The government filed a motion to dismiss for lack of jurisdiction and, in the alternative, a motion for summary judgment. Colorado and Utah also moved for summary judgment. The district court denied the government's motion to dismiss. After oral argument on cross-motions for summary judgment, the court denied the government's motion for summary judgment and granted summary judgment for Colorado and Utah on the merits. After stipulation by the parties, the district court entered judgment for Colorado and Utah in the amount of $845,454.05 and $4,816,772.21, respectively.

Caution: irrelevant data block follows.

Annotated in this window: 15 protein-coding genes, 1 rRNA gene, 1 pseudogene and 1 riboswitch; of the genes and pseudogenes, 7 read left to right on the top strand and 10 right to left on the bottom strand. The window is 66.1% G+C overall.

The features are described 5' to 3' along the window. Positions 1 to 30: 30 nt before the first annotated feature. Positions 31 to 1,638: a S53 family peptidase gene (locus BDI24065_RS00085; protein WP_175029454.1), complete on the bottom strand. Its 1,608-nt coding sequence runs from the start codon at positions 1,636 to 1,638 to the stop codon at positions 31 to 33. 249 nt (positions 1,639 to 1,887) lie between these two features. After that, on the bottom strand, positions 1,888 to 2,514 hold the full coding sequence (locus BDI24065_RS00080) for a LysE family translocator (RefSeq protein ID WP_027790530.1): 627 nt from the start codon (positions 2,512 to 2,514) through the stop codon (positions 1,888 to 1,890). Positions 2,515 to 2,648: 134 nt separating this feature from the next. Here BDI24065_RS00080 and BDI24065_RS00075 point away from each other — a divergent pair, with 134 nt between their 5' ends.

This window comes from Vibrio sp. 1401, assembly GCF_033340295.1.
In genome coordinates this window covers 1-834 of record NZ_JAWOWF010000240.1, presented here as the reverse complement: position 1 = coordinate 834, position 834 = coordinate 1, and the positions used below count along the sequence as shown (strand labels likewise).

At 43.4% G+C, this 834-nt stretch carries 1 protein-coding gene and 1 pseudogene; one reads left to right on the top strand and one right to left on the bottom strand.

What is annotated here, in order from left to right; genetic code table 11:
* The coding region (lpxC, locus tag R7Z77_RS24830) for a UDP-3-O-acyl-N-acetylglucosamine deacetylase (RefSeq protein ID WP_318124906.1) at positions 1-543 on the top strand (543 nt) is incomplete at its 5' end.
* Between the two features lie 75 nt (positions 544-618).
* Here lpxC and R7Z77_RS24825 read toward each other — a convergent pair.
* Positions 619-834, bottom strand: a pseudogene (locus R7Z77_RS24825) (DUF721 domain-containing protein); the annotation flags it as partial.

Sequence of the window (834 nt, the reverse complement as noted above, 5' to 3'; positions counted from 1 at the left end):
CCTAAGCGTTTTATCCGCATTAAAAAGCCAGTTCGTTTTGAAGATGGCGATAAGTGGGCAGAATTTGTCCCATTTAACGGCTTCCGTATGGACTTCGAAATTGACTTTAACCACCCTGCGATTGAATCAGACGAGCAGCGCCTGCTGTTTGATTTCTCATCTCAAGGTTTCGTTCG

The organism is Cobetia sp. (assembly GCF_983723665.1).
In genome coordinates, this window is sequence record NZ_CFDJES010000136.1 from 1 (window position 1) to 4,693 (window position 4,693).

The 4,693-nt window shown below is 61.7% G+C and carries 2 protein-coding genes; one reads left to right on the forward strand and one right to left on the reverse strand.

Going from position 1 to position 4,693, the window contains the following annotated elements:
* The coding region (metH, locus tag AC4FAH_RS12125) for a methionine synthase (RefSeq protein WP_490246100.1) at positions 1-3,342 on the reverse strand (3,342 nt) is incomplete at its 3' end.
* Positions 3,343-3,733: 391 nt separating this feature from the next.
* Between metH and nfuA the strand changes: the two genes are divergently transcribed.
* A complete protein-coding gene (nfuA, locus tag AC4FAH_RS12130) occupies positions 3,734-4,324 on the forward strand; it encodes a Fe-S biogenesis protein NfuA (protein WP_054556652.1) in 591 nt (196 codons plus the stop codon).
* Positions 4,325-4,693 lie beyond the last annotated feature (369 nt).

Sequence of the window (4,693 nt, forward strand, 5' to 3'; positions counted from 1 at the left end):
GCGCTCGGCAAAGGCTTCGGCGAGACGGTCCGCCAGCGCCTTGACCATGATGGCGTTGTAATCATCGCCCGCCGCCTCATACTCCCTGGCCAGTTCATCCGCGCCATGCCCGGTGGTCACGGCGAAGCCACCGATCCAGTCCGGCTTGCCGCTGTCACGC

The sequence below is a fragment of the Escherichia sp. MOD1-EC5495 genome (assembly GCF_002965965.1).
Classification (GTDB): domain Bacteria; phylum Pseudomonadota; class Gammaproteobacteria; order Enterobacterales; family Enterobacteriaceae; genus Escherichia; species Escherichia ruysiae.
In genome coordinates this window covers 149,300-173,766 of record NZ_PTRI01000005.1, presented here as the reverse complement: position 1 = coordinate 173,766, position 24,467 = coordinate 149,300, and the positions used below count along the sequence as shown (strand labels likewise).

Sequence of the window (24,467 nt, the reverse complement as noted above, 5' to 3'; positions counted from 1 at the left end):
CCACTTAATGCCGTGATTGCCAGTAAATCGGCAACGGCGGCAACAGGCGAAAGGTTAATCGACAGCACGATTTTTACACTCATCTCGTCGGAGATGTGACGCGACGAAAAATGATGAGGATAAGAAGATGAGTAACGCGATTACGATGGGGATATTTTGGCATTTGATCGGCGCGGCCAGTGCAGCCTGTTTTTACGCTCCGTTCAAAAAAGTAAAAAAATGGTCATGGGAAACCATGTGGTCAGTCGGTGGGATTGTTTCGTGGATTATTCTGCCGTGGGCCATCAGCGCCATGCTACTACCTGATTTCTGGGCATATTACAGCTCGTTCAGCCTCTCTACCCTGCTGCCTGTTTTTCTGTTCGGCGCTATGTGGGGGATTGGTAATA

The Department of Transportation appeals the judgment. First, it contends that the district court lacks subject matter jurisdiction over this claim pursuant to Fed.R.Civ.P. 12(b)(1) because the Tucker Act, 28 U.S.C. Sec. 1346, vests the Claims Court with exclusive jurisdiction for civil actions against the United States where the amount at issue exceeds $10,000. See 28 U.S.C. Sec. 1346(a)(2). Second, it claims that a state may not include nonreimbursable construction engineering costs in calculating a percentage rate under 23 U.S.C. Sec. 120(h). We do not reach the second issue because we agree with appellants that the district court lacked subject matter jurisdiction over this claim, and we therefore reverse.